Ian and I realised we’d chosen to pursue the same major plot thread (Ian hacked and slashed most of the people he came across where I took the more diplomatic, persuasive conversational route) and though I appreciated our usual exchange of what we though was cool or grotty about the game, a persistent, gnawing curiosity to experience the flip side of the tale took hold of me. I decided that I couldn’t write a word until I’d seen how events unfolded when exploring the alternative path and immediately jumped into a second run through which I have NEVER done with any other game before. Mass Effect, Dragon Age, Fable, Catherine, Heavy Rain; all titles with different routes through but that have always left me adequately satisfied after just one run that maybe I’ve followed up with hollow promises to revisit them one day. The Witcher 2 bewitched me, and I couldn’t stand to think of all the other excellent vocal performances, the relationships between the sumptuous, scheming, enigmatic and passionate characters, the detailed locations or the complex storyline I was missing or could influence. Yet still, I wasn’t prepared for was just how totally absorbing and different in atmosphere, plot and emotion the second run through would be. Even the visuals were different, changing from the intricately carved stone dwarven labyrinth town to the sprawling, muddy, cloth tents of an army camp. The replayability factor is here is astonishingly deep, rewarding and powerfully compelling. Depending on whom Geralt ventures off with at the end of chapter one reveals which area of the land he visits next, with the alternative area and characters within it locked away. Decisions here have a genuine and massive impact and are expertly woven to a dramatic conclusion. During the second run, even with the knowledge of what was happening on the other side of the battlefield, who the key movers and shakers were and how their story would have unfolded had I been with them, run-through two was still dramatic and surprising with each story thread as strong and enjoyable as the next. I still had to concentrate on how things were developing as it’s unashamedly complex with lore oozing into every conversation. There are also times when you have to make snap decisions as a little timer pops up. Frantic reasoning, usually when your blade is at someone’s throat forces you to quickly assess situations and make a move. No going off to make a cup of tea whilst you weigh up all the options. It’s exciting, tense and sets this apart from other RPG’s.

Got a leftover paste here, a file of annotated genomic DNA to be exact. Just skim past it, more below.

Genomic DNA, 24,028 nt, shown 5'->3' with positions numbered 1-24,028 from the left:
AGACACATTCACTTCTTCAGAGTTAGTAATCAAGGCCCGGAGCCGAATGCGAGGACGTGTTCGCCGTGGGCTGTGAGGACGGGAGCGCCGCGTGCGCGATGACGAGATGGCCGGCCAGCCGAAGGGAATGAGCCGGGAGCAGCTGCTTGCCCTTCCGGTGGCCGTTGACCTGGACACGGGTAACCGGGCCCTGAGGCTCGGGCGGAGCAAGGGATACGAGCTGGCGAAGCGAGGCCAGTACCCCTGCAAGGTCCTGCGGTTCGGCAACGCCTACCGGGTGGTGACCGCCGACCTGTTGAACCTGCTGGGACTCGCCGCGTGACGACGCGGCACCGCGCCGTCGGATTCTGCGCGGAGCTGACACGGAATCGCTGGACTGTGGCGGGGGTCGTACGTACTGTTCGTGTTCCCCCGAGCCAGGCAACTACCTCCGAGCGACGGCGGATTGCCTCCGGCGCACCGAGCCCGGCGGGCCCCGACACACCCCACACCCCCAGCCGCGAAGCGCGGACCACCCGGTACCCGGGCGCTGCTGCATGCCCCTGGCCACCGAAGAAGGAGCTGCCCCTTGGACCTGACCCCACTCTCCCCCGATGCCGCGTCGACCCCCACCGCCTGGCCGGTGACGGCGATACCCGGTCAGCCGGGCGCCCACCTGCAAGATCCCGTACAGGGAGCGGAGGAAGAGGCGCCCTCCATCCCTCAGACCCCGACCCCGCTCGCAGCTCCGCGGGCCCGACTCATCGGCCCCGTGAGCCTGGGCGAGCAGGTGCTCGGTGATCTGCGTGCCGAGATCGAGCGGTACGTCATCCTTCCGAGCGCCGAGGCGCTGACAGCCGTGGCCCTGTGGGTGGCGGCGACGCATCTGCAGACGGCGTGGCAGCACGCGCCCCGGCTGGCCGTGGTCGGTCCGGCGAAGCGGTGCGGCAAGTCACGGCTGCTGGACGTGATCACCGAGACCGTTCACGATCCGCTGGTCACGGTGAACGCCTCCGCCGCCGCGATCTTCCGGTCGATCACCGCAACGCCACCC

Clearly one of the best looking games to ever grace the Xbox360, the attention to detail and intricate locations have a stark, Skyrim atmosphere but are not without beauty, especially when you stumble upon forgotten, romantic ruins or peaceful coastlines. Often maddening to navigate through with dead ends and long treks from one quest to the next, despite having invisible borders to keep you on the path the world is for the most part authentic and wonderful to explore. The menu however is a nightmare. Moving from PC to the Xbox360, though developers CD Projekt have worked really hard on making a smooth transition and have included loads of new features like a better camera system, slicker controls with lock on features, a new difficulty setting and an arena mode where you can be beaten black and blue by a variety of foes, round after round (it’s tricky, neither Ian or I have got past round 11) the lack of a quick click with a mouse makes picking out single items from the inventory tediously boring as scrolling with the controller takes an age. Talking about buttons and menus is boring I know, but as preparation before battle (selecting the right armour, weapons and potions) is a huge part of the gameplay, it’s worth noting, especially as what I usually enjoy in RPGs is the constant tinkering and upgrading kit and items. So compelling is The Witcher 2 though that it didn’t spoil my overall enjoyment and I’d still recommend this as one of the best fantasy RPGs ever. The port over to the X360 is for the most part, good. It’s bigger and better than its PC sibling with over 3.5 hours additional gameplay added including new cinematics, plots and characters, plus there is a jaw-dropping, eye-popping CGI HD movie, directed by BAFTA winner Tomasz Bagińsk that is stunning with slow-motion detail of jowls and arrows and ice shards with a shivering score that overall is totally WOW!
The Witcher 2: Assassins of Kings Enhanced Edition really IS enhanced. A heady mixture of adventure, war, revenge, deceit, sex, morals, magic and mystery with blades, alchemy and monstrous armour, to spend an hour with this game is amazing; to undergo two full run-throughs was pure pleasure. The blurring of good and evil with some excellently designed quests and some professional vocal performances, combined with some deeply rewarding mature content makes this a genuinely rewarding and exciting adult gaming experience.
The The Witcher 2 Assassins of Kings: Enhanced Edition is out now for Xbox360.